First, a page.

Emerging threats to maritime energy infrastructure
A growing share of energy resources – both oil and liquefied natural gas – is produced offshore and transported by sea. This means that countries are increasingly dependent on the security of maritime energy infrastructure, which is vulnerable to a range of well-known risks and threats, including terrorist attacks, piracy and natural disasters. More recently, concerns about the potential consequences of cyber attacks have become more widespread.
NATO and its partners need to maintain its strategic awareness of new risks that could affect the security of energy infrastructure and vital energy supplies. To this end, an expert workshop was organised at NATO Headquarters on 22 October 2015 to examine the latest trends in maritime energy infrastructure security, including protection against cyber threats and information operations.
Participants discussed new threats, trends and developments, particularly in the cyber domain, that affect the security and functioning of critical energy infrastructure, including offshore. They also discussed a scenario involving a cyber attack on an offshore oil rig, analysing the associated risks, vulnerabilities and cascading consequences, as well as response options and mitigation measures.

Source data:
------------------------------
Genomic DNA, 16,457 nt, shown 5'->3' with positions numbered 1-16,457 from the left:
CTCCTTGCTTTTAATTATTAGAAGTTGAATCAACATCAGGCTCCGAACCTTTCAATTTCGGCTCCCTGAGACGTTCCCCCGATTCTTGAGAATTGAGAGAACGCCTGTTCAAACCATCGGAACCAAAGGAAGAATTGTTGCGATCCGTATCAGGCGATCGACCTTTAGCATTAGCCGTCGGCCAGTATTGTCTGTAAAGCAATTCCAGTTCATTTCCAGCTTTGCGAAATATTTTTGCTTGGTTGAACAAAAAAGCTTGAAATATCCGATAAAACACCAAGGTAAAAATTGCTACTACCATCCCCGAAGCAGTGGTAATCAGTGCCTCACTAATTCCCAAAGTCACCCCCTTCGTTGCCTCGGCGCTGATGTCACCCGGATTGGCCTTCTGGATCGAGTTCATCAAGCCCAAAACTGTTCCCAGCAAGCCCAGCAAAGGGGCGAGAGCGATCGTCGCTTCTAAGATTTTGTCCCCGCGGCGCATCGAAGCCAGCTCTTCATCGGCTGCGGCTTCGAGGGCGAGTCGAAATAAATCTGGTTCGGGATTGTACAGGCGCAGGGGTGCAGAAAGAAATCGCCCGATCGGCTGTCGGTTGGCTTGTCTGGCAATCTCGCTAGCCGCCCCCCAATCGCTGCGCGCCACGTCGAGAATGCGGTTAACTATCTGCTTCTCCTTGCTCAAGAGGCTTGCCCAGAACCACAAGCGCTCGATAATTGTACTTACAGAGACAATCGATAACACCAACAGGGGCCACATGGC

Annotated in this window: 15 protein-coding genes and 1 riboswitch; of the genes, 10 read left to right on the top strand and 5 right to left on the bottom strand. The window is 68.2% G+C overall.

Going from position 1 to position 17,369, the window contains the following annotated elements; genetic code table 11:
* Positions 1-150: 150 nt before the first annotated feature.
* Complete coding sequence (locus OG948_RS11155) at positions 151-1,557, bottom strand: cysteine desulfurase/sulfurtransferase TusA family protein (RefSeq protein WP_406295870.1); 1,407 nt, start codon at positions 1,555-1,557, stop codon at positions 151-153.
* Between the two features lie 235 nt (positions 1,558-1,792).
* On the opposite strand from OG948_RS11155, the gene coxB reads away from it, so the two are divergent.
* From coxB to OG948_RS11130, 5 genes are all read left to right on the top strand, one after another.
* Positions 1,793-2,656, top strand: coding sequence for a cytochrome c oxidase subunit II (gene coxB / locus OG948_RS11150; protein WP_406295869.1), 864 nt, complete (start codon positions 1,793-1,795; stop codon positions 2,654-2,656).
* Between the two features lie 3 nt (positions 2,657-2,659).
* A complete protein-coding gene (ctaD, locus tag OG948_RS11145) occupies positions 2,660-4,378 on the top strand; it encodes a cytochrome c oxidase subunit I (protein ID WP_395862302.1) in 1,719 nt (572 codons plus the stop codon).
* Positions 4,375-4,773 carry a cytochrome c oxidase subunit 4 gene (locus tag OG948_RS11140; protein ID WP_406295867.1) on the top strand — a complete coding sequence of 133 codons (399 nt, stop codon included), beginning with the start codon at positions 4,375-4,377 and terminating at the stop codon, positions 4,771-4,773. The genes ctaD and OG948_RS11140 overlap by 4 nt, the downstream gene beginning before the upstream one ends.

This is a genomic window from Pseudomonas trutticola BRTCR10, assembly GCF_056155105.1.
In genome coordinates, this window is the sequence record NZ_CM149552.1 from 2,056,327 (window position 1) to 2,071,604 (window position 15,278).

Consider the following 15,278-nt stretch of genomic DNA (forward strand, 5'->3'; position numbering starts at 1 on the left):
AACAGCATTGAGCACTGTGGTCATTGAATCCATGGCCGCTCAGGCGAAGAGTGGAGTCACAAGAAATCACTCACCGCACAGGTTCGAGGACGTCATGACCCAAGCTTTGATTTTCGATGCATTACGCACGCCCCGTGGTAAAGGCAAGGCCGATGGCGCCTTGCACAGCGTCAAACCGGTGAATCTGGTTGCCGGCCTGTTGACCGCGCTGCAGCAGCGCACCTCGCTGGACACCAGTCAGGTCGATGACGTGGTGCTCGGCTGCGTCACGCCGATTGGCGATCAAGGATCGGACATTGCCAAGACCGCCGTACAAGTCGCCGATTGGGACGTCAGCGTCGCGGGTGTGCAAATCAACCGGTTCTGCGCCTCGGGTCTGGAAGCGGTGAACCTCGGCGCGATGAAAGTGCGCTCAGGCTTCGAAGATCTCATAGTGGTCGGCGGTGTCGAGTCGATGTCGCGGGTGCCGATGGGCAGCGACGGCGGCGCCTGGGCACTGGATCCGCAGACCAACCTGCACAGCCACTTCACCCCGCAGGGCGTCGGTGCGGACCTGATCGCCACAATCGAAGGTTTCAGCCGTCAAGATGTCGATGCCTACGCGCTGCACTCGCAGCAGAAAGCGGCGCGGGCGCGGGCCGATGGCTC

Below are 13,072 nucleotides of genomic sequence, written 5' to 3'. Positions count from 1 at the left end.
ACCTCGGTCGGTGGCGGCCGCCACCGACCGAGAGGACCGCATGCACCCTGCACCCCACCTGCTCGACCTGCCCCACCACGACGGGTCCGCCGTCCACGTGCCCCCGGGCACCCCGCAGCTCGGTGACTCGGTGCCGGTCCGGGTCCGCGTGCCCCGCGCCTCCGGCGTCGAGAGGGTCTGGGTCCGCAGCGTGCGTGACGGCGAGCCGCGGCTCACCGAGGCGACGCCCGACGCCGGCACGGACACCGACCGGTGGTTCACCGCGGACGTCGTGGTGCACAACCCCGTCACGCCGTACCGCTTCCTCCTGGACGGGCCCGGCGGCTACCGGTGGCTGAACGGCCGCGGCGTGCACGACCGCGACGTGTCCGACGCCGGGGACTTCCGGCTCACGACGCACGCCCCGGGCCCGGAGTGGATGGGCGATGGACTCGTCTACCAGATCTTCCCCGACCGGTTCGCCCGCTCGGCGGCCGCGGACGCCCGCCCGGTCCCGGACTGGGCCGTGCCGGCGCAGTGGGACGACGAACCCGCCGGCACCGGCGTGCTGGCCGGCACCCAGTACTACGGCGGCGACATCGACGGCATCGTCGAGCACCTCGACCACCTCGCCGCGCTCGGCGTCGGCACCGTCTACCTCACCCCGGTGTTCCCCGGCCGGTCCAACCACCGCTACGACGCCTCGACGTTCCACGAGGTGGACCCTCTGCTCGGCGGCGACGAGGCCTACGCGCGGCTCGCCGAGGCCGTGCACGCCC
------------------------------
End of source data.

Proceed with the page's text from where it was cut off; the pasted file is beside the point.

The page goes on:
The workshop concluded that cyber attacks on energy infrastructure could have both civilian and military consequences and that this challenge should be addressed holistically. Enhancing resilience and raising awareness through training and exercises were among the measures identified to mitigate the threat.
The event took place within the framework of the Euro-Atlantic Partnership Council (EAPC) Informal Working Group on the Protection of Energy Infrastructure, chaired by Azerbaijan and supported by NATO's Emerging Security Challenges Division and NATO's Operations Division. It was organised in the margins of the plenary meeting of the Industrial Resources and Communications Services Group, a Planning Group under Civil Emergency Planning.
The Head of Azerbaijan’s Mission to NATO, Ambassador Khazar Ibrahim, opened the event along with NATO Deputy Assistant Secretary General for Operations Francesca Tardioli and NATO Deputy Assistant Secretary General for Emerging Security Challenges Dr Jamie Shea.
Participants included experts from academia (Baku State University and King's College London), the private sector (Symantec), governmental institutions (the State Oil Company of Azerbaijan Republic, the United States Pacific Northwest National Laboratory, the Ministry of Foreign Affairs of Lithuania) and NATO’s Centre for Maritime Research and Experimentation and the NATO Energy Security Centre of Excellence.